Compare any two graphics cards:
GeForce GTX 580 3GB vs GeForce GTX 590
IntroThe GeForce GTX 580 3GB features a GPU core clock speed of 772 MHz, and the 3072 MB of GDDR5 memory runs at 1002 MHz through a 384-bit bus. It also is comprised of 512 Stream Processors, 64 Texture Address Units, and 48 ROPs.
Compare that to the GeForce GTX 590, which comes with core speeds of 607 MHz on the GPU, and 855 MHz on the 1536 MB of GDDR5 memory. It features 512 SPUs along with 64 TAUs and 48 Rasterization Operator Units.
(No game benchmarks for this combination yet.)
Power Usage and Theoretical Benchmarks
Power Consumption (Max TDP)
Theoretically speaking, the GeForce GTX 590 should perform quite a bit faster than the GeForce GTX 580 3GB overall. (explain)
Texel RateThe GeForce GTX 590 is quite a bit (more or less 57%) faster with regards to AF than the GeForce GTX 580 3GB. (explain)
Pixel RateThe GeForce GTX 590 will be quite a bit (more or less 57%) better at full screen anti-aliasing than the GeForce GTX 580 3GB, and should be capable of handling higher screen resolutions without slowing down too much. (explain)
Please note that the above 'benchmarks' are all just theoretical - the results were calculated based on the card's specifications, and real-world performance may (and probably will) vary at least a bit.
One or more cards in this comparison are multi-core. This means that their bandwidth, texel and pixel rates are theoretically doubled - this does not mean the card will actually perform twice as fast, but only that it should in theory be able to. Actual game benchmarks will give a more accurate idea of what it's capable of.
Please note that the price comparisons are based on search keywords - sometimes it might show cards with very similar names that are not exactly the same as the one chosen in the comparison. We do try to filter out the wrong results as best we can, though.
Memory Bandwidth: Memory bandwidth is the largest amount of data (measured in megabytes per second) that can be transferred past the external memory interface within a second. It is worked out by multiplying the card's interface width by its memory speed. If the card has DDR type memory, it should be multiplied by 2 once again. If DDR5, multiply by ANOTHER 2x. The better the bandwidth is, the faster the card will be in general. It especially helps with anti-aliasing, High Dynamic Range and high resolutions.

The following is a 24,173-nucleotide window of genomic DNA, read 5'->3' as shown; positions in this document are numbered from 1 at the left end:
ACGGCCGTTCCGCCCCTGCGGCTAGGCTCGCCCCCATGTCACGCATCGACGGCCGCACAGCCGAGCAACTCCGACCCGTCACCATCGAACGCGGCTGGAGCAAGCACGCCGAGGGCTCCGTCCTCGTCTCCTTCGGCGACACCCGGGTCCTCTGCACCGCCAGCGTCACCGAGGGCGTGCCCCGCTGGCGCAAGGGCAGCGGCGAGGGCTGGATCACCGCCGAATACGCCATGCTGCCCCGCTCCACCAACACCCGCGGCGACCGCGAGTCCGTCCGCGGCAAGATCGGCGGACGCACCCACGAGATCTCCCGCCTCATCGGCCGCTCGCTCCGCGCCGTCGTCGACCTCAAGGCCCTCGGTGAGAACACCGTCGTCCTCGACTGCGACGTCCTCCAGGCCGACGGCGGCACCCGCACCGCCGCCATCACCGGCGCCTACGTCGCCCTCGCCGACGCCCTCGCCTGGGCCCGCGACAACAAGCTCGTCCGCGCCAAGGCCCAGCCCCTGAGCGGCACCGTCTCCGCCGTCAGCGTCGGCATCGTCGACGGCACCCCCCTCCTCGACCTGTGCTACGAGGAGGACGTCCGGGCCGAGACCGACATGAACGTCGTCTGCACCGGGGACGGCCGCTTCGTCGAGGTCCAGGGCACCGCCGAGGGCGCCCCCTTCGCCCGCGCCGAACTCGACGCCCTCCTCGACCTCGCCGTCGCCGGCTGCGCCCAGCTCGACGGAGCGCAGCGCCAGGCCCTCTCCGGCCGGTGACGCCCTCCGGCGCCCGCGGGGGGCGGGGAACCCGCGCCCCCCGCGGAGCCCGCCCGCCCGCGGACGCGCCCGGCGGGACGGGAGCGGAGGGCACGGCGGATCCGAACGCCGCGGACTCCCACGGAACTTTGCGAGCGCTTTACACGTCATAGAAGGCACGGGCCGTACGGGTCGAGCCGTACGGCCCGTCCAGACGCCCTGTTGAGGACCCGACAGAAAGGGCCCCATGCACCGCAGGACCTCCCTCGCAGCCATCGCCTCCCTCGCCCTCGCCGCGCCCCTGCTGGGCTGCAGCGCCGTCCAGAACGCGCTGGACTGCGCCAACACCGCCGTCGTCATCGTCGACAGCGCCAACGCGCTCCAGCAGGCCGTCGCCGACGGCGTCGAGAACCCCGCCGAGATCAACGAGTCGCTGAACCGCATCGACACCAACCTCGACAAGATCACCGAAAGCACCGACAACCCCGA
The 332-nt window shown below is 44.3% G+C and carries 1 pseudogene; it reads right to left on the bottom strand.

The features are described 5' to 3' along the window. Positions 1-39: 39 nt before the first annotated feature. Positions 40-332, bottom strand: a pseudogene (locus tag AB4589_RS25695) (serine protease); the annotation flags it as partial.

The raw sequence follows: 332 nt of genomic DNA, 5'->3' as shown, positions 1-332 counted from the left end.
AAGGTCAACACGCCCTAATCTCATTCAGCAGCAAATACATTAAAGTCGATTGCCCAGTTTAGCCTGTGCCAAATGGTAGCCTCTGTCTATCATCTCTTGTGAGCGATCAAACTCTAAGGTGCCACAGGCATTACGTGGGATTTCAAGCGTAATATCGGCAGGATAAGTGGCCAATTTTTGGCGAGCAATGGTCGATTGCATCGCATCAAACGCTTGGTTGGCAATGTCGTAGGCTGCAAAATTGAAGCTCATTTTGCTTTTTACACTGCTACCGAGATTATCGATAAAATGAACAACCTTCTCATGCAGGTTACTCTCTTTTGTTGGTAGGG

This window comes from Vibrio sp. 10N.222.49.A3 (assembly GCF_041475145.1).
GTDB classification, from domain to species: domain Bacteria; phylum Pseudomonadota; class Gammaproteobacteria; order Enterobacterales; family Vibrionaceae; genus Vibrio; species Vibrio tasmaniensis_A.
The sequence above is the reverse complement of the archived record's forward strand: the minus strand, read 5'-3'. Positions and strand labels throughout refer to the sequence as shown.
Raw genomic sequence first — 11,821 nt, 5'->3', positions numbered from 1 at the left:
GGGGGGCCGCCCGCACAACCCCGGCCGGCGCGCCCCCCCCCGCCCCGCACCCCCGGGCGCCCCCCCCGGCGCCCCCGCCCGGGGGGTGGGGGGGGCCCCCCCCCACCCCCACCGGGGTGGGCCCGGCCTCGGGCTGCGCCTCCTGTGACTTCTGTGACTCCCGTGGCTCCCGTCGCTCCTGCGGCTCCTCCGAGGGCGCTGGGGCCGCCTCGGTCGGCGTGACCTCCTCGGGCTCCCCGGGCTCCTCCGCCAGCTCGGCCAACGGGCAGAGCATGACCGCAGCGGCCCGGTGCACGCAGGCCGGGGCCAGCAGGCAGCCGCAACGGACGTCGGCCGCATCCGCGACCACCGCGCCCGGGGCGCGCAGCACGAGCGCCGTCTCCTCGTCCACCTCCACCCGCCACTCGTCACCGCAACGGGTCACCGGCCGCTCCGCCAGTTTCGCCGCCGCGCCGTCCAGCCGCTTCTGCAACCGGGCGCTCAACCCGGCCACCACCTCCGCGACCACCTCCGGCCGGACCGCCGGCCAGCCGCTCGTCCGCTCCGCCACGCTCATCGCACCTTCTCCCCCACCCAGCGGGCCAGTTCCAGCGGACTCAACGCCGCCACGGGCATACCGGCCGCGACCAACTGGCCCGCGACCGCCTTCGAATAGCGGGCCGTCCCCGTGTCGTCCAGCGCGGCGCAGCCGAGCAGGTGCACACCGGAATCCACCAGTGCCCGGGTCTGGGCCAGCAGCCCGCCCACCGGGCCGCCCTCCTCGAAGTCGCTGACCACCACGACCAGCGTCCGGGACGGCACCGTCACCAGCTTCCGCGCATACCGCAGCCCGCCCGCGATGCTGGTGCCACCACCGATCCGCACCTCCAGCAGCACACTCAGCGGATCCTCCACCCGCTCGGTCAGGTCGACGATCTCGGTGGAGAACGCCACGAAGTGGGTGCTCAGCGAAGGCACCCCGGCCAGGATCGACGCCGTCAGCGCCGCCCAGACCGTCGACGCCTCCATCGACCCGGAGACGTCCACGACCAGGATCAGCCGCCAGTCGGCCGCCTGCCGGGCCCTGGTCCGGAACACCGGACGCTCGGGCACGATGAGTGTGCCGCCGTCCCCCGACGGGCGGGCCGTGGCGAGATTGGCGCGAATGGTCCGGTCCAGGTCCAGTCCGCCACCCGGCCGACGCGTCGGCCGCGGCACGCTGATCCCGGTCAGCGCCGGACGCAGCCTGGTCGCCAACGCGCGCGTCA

Texel Rate: Texel rate is the maximum amount of texture map elements (texels) that are applied per second. This is calculated by multiplying the total texture units by the core clock speed of the chip. The better this number, the better the video card will be at handling texture filtering (anisotropic filtering - AF). It is measured in millions of texels per second.
Pixel Rate: Pixel rate is the maximum number of pixels that the graphics card could possibly record to the local memory in one second - measured in millions of pixels per second. Pixel rate is worked out by multiplying the number of ROPs by the the core clock speed. ROPs (Raster Operations Pipelines - aka Render Output Units) are responsible for outputting the pixels (image) to the screen. The actual pixel rate is also dependant on quite a few other factors, most notably the memory bandwidth of the card - the lower the bandwidth is, the lower the ability to reach the maximum fill rate.